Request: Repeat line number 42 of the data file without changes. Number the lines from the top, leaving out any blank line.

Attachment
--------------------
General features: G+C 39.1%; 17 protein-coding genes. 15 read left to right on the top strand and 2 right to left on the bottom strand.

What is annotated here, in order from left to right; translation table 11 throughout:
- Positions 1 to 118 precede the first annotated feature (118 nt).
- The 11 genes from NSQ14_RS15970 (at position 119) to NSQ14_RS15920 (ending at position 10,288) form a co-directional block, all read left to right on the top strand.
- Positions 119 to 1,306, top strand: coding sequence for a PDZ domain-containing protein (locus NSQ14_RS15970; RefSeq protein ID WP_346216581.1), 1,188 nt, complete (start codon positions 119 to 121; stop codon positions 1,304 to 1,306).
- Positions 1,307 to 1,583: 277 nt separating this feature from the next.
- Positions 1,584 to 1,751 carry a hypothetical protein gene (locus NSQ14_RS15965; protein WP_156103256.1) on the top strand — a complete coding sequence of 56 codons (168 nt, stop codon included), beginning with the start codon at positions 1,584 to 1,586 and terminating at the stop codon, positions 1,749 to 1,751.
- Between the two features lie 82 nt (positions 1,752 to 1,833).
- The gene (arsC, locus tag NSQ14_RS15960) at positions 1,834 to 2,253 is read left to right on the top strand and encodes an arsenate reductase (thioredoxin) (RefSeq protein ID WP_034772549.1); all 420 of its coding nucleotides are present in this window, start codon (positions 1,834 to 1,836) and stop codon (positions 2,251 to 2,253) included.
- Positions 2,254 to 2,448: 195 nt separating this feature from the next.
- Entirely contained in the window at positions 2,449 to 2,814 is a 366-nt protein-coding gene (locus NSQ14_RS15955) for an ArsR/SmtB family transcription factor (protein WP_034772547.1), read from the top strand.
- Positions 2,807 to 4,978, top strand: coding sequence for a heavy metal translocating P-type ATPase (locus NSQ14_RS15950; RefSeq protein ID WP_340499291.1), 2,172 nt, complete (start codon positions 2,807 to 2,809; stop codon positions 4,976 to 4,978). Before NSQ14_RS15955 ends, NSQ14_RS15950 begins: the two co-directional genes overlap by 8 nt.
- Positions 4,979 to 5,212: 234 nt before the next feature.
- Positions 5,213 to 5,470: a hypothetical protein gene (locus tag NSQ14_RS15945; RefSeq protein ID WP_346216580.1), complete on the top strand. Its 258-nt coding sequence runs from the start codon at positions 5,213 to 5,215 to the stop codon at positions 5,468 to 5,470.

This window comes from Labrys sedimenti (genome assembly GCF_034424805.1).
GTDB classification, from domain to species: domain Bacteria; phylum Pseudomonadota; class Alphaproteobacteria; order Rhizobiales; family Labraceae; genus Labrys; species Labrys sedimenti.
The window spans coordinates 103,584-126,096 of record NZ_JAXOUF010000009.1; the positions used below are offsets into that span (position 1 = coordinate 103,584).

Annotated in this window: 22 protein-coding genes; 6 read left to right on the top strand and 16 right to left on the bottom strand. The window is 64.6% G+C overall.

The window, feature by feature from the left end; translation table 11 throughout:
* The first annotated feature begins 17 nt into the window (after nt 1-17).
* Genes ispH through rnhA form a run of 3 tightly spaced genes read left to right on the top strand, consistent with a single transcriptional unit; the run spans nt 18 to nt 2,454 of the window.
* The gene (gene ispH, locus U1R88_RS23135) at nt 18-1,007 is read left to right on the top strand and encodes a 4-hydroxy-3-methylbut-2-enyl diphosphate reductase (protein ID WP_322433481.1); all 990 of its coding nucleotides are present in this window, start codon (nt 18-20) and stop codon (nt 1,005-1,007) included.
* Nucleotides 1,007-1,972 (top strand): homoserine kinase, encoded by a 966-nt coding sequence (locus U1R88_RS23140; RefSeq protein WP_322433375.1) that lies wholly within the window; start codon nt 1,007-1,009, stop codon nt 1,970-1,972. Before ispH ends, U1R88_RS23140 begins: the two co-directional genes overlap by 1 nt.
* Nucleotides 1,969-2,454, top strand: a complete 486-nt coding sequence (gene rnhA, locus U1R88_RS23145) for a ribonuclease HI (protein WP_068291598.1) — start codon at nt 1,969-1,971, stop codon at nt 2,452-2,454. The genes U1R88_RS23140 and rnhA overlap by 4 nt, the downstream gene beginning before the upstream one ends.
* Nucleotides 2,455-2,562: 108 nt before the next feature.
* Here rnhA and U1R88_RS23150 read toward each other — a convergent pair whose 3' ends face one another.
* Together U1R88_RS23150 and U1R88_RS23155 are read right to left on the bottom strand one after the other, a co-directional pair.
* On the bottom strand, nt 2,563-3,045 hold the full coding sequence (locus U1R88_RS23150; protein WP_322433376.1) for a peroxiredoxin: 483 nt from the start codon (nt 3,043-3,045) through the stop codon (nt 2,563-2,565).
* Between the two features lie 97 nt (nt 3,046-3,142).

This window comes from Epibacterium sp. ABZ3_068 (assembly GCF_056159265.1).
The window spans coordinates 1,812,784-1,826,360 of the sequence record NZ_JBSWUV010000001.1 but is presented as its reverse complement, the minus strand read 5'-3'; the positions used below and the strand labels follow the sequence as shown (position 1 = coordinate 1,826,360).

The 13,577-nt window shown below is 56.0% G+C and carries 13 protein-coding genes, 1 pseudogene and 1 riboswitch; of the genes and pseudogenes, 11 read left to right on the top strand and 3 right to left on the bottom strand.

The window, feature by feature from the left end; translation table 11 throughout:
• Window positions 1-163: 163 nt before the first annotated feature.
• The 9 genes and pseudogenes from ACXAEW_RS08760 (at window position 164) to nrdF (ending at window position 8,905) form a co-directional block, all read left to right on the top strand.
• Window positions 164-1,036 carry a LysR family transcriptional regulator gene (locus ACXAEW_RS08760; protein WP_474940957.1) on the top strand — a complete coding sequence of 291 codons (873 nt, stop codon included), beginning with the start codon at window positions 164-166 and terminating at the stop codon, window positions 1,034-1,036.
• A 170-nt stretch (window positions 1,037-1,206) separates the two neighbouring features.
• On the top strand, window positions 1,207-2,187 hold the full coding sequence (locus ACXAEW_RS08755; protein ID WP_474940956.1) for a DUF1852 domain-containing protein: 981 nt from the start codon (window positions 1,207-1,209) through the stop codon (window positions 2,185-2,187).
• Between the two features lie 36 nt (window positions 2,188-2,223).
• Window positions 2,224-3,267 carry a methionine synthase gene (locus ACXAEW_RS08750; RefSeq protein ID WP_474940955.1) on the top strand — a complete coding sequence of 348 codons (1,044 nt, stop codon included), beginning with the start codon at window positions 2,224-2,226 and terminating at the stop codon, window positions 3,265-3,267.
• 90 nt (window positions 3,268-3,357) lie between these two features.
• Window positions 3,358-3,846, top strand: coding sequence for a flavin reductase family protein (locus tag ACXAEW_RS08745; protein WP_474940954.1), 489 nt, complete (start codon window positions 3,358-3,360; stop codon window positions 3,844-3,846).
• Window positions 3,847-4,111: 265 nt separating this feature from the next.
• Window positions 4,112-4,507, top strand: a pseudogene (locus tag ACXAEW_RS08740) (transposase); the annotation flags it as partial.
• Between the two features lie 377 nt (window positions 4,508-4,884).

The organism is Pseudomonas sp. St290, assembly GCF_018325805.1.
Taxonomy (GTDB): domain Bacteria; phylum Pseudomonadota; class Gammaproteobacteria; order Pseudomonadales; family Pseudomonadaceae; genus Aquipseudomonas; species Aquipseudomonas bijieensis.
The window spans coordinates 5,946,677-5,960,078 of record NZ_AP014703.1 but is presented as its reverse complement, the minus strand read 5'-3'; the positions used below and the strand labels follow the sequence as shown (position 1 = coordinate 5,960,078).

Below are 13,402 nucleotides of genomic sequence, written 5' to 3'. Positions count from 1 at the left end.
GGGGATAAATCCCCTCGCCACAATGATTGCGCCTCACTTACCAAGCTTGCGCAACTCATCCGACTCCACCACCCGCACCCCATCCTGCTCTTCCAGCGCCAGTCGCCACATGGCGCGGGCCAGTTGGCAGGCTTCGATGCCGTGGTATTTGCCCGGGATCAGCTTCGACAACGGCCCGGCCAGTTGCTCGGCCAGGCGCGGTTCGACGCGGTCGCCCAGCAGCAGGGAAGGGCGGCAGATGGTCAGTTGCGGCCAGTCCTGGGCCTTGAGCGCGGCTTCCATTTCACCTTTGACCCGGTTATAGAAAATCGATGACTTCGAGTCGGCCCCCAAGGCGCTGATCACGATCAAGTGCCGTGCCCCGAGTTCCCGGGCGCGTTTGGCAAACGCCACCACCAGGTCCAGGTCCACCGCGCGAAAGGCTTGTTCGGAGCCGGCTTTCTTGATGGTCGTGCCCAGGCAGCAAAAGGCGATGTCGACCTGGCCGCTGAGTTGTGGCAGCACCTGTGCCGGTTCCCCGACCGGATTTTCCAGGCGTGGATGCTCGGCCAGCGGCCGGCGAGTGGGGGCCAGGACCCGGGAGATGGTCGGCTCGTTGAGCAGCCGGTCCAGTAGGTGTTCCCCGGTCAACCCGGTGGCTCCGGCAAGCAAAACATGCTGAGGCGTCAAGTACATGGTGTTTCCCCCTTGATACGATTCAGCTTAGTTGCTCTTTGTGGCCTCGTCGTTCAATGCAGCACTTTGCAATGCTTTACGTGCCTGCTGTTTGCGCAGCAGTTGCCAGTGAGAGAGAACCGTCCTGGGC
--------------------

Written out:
• Window positions 3,358-3,846, top strand: coding sequence for a flavin reductase family protein (locus tag ACXAEW_RS08745; protein WP_474940954.1), 489 nt, complete (start codon window positions 3,358-3,360; stop codon window positions 3,844-3,846).